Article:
A small rural telephone company in southern Oklahoma has been named to a national list of top recipients of support from a federal phone surcharge on customer bills.
Terral Telephone Co. had about 250 customers in southern Jefferson County near the Oklahoma-Texas border. It was No. 8 on a list of per-line costs in 2010 for support from the federal Universal Service Fund.
Terral received more than $2 million in 2010 from the federal Universal Service Fund, translating into a cost-per-line of more than $8,242, according to researchers for the Alliance for Generational Equity. The Las Vegas group is active in research on telecom and consumer issues.
The federal Universal Service Fund began in 1996 to boost access to telephone and Internet services across the country. It's funded by fees added to customer bills by wireless and landline telephone companies. The fund collects about $8 billion each year.
Universal Service Fund fees go to several federal programs, including a high-cost fund for rural service and Lifeline, a program that helps low-income households afford landline and wireless phones. Other programs support telecom services to schools, libraries and hospitals.
Terral's per-line cost reimbursements from the high cost portion of the Universal Service Fund grew from $6,228 in 2005 to $8,242 in 2010, the report said. The average per-line payout to rural phone companies from the program in 2010 was $580.
Topping the list was a phone company in Washington, with per-line costs of $23,491 for 16 customers around a resort lake town. The report's authors conceded that the top 10 companies on their list were outliers. But they said the program's high cost is an example of bad policy that subsidizes voice services to rural areas when wireless and satellite services are available to almost 98 percent of rural populations.
“This is a textbook example of how not to run a government subsidy program,” said report co-author Scott Wallsten, a fellow at the Georgetown University Center for Business and Public Policy and former economist at the Federal Communications Commission.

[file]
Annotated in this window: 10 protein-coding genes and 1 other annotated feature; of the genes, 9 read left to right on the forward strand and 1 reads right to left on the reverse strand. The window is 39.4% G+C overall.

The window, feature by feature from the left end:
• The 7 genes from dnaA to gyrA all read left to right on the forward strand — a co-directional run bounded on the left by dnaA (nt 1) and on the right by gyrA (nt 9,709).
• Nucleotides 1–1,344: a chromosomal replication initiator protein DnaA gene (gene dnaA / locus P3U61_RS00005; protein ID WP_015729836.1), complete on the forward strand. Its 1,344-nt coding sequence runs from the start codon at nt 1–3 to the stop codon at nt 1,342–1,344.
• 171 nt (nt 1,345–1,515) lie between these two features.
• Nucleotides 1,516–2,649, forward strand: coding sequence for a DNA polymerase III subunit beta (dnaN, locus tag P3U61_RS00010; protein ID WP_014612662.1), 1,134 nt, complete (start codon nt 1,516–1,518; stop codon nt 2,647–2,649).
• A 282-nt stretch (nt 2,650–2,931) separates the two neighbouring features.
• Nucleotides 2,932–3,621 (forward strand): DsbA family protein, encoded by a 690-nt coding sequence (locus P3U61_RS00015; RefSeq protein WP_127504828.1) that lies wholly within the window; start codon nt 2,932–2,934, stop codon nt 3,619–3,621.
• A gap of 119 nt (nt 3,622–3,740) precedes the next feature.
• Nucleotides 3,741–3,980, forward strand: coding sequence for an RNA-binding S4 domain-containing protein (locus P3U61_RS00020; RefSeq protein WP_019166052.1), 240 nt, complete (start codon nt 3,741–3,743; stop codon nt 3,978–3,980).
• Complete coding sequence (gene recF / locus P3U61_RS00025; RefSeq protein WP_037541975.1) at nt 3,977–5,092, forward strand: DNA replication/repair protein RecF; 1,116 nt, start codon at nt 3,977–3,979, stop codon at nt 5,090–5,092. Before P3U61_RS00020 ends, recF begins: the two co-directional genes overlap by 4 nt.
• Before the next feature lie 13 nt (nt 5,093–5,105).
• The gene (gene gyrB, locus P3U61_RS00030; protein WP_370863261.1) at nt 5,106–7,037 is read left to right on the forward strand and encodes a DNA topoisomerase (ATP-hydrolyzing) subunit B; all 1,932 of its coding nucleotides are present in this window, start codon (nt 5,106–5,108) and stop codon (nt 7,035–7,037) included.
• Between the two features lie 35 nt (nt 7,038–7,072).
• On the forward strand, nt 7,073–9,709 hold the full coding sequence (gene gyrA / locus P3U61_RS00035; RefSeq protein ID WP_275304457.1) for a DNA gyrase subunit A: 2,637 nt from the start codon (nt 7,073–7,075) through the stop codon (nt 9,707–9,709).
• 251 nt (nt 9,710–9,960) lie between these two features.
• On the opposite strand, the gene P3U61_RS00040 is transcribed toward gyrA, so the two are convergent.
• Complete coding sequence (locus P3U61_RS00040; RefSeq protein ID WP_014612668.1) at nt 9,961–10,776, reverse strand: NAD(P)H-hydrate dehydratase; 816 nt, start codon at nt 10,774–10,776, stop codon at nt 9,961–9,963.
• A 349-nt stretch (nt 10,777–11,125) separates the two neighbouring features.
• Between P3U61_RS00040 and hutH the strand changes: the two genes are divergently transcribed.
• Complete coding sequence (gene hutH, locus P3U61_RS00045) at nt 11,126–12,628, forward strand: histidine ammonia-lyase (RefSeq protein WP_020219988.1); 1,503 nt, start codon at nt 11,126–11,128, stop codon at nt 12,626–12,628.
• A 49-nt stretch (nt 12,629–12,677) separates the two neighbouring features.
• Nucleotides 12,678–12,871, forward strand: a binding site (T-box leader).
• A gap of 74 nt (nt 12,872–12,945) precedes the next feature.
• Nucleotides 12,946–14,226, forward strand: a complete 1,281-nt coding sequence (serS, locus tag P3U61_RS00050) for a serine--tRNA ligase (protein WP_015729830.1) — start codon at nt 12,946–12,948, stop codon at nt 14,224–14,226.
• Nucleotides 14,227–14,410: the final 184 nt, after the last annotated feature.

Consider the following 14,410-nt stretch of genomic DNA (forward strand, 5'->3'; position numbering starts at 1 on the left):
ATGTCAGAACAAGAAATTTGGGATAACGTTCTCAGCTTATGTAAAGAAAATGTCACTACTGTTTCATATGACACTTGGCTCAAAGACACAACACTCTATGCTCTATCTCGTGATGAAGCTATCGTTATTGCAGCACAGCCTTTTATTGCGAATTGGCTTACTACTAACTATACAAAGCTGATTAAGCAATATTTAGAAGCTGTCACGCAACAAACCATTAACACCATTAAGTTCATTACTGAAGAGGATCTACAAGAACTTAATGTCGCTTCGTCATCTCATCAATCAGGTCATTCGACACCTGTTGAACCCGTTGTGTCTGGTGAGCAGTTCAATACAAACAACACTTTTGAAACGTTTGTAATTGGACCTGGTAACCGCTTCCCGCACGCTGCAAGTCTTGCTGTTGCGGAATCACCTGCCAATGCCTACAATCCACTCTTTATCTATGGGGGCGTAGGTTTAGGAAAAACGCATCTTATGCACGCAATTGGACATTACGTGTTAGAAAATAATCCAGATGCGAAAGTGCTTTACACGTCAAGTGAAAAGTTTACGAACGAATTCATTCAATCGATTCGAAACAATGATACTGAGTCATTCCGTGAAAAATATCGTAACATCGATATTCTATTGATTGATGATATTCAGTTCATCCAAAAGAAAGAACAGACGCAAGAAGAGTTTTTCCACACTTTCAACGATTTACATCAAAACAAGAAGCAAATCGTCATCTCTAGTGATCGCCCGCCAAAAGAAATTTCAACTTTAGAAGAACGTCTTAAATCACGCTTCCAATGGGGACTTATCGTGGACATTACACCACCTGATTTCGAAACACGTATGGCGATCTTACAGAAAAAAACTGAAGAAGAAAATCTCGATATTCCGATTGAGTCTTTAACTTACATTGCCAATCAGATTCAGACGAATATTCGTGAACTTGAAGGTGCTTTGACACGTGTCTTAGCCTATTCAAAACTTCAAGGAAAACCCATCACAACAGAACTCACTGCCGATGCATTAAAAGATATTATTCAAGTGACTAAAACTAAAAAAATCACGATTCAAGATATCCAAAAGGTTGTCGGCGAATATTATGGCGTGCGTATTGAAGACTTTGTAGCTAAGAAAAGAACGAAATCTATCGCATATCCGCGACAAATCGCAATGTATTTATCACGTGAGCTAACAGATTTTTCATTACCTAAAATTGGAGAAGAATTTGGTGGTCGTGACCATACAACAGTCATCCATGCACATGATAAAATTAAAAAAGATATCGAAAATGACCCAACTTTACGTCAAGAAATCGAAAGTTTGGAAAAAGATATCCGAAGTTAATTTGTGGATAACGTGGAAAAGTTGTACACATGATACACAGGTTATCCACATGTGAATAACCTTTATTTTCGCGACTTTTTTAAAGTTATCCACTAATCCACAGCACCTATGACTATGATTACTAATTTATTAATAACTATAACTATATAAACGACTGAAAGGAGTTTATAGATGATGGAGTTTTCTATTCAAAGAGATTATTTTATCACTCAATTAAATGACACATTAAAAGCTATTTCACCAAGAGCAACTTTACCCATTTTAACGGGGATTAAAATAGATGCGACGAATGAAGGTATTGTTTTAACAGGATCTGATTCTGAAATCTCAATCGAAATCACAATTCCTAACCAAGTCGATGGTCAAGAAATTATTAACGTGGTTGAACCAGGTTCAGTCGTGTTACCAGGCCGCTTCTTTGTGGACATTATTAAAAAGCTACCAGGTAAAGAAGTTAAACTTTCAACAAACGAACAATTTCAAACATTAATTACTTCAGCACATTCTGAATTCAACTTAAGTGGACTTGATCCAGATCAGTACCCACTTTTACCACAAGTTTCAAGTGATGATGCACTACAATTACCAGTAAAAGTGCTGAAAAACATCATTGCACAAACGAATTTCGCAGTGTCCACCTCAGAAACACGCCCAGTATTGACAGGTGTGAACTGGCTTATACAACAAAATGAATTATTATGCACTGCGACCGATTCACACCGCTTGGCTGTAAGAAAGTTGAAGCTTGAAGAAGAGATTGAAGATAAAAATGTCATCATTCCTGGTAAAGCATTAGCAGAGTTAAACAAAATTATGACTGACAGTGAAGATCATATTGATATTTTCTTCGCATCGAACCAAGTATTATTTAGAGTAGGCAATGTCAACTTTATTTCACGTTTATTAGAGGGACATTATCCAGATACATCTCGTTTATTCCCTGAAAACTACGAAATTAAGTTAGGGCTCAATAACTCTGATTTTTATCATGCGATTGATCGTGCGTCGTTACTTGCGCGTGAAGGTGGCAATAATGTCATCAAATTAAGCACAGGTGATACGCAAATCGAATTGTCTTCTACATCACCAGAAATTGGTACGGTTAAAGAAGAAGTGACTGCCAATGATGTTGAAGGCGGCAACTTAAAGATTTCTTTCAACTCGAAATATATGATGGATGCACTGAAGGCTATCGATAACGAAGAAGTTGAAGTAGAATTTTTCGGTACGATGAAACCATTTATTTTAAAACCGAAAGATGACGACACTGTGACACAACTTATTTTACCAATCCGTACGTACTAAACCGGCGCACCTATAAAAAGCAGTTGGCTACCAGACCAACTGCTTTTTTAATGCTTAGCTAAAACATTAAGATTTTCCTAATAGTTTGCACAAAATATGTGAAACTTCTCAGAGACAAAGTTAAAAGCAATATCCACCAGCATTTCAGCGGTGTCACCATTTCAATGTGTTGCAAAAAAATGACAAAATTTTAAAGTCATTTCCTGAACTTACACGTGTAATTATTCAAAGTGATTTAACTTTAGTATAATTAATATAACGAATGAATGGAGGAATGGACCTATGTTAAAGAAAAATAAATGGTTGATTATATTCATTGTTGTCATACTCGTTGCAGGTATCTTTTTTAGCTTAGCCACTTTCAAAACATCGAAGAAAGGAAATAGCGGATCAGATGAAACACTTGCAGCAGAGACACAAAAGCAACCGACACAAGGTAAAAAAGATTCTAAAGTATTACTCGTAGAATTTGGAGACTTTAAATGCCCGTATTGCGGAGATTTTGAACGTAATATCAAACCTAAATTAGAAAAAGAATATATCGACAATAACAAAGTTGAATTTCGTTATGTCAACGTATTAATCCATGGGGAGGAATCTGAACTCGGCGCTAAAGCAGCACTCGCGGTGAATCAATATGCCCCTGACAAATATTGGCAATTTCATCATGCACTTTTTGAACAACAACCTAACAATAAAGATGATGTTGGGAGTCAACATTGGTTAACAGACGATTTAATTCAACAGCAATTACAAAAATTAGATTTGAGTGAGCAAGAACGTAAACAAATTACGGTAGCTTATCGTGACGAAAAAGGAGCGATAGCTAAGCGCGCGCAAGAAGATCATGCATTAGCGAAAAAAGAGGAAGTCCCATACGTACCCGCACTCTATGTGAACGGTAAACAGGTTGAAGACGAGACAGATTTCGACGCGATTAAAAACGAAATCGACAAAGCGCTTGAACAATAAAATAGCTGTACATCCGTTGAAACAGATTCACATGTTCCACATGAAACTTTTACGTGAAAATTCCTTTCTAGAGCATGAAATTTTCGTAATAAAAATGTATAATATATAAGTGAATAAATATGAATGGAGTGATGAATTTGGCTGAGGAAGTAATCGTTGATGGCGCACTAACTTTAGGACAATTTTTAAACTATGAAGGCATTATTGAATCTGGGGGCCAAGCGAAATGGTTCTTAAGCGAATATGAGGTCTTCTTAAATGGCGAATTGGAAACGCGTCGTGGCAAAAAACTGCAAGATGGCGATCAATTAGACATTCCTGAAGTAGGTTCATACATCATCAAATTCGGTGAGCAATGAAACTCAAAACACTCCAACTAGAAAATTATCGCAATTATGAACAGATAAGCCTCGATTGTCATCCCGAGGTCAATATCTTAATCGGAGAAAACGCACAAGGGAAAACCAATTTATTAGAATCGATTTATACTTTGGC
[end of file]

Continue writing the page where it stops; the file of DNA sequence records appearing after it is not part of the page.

Terral charges residential and business customers between $14 and $16.50 each month for basic service.
Ron Comingdeer, an attorney who represents Terral, said the company is a “carrier of last resort” that has many rural and low-income customers in its service area. Its customer count fell to about 215 in 2012.
“They have an obligation to provide service to those customers,” Comingdeer said.
He said the cost to provide service in Terral's service area is much higher than phone companies that serve urban areas. Wireless service is spotty in Terral's service area, so it's not an option for many of their customers.
“These large companies cross subsidize across their customer base,” Comingdeer said. “They can get enough customers in the cities so they can provide coverage to rural areas.”
The FCC made changes to reimbursements from the federal Universal Service Fund's high-cost program in 2011. It capped per-line payouts at $3,000 and established an annual budget of $4.5 billion. The changes will be phased in over several years.
Terral petitioned the FCC for a waiver from the changes, saying it would lose a combined $1.3 million in federal support from 2012 to 2014.
“Reductions in universal service support at these levels will impact the ability of the company to continue to provide high-quality service to its subscribers,” Terral's president and general manager, Dick Segress, wrote in a June 2012 letter to the FCC.
Segress also said the company was in danger of defaulting on a $4.8 million loan it received in 2011 from the federal Agriculture Department. Proceeds from the loan are being used to convert Terral's copper network to a fiber network capable of providing voice and broadband Internet.
Terral also receives money from the Oklahoma High Cost Fund and the Oklahoma Universal Service Fund, two state programs that are funded from fees on telephone customer bills.
The Oklahoma Corporation Commission is contemplating the elimination of the Oklahoma High Cost Fund, which helps rural carriers provide service under a $37 million annual program funded by surcharges on long-distance calls from landlines.